Here, however, Plaintiffs allege few facts that similarly could be circumstantial evidence that Defendant discriminated against them. For instance, Plaintiffs do not allege their rate of pay or that of similarly situated employees who are not Cuban. Further, Plaintiffs do not allege any specific instances of adverse actions that Defendant took against Plaintiffs. For example, Plaintiffs claim that Defendant subjected them to irregular scheduling and denied them make-up days, but Plaintiffs do not allege who took such actions on Defendant's behalf, when, how or under what circumstances. Additionally, Plaintiffs do not describe in their complaint a specific, facially-neutral policy that has a disparate impact on people of Cuban origin who work for Defendant. Although Plaintiffs refer to a "compensation policy" and in their response allege that this policy gives local supervisors discretion over decisions affecting employees, Plaintiffs do not allege facts showing a disparate impact on a class of workers of Cuban origin. Instead, Plaintiffs make conclusory allegations that Defendant took adverse actions and implemented policies that had a disparate impact against them and other workers of Cuban origin. In contrast to In re Text Messaging, Plaintiffs allege almost no facts that circumstantially support their assertions under a disparate treatment or impact theory.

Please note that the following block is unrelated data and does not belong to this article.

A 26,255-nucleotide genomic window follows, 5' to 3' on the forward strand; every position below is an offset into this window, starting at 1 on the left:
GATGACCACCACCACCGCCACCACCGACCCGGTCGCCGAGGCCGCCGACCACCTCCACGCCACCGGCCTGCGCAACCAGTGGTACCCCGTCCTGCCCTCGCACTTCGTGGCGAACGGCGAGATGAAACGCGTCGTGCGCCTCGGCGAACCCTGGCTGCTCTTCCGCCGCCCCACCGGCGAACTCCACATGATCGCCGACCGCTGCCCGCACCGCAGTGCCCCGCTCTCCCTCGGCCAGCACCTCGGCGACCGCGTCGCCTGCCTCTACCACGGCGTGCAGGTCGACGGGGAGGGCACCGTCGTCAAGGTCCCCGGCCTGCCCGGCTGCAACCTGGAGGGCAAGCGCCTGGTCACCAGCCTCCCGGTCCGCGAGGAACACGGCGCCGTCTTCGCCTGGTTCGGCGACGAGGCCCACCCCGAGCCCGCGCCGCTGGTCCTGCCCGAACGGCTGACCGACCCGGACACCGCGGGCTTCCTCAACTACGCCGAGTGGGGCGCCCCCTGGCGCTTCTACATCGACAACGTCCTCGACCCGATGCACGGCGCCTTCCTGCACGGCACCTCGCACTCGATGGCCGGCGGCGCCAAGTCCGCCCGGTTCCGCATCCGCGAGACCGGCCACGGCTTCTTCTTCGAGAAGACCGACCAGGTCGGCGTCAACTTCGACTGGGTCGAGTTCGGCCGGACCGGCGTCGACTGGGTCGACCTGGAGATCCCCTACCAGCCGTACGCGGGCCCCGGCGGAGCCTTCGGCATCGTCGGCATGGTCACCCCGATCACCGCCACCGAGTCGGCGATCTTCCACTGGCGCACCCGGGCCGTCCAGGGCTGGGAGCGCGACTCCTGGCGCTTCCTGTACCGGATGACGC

Plaintiffs contend that the EEOC's finding of cause to believe that Defendant violated Title VII is sufficient circumstantial evidence to support their claims. Plaintiffs cite no authority for this proposition, and I have not found any cases that directly address it. However, "judicial proceedings under Title VII do not 'review' the determinations of the EEOC but are de novo proceedings." Flowers v. Local No. 6, Laborers Intern. Union of N. Am. (AFL-CIO), 431 F.2d 205, 208 (7th Cir. 1970). The "ultimate decision whether the claim is real or fanciful must be for the courts." Id. Therefore, the EEOC's finding of cause receives no deference. Significantly, I note that EEOC findings of cause are not findings of fact but the EEOC's opinion as to what the evidence showed. I also ...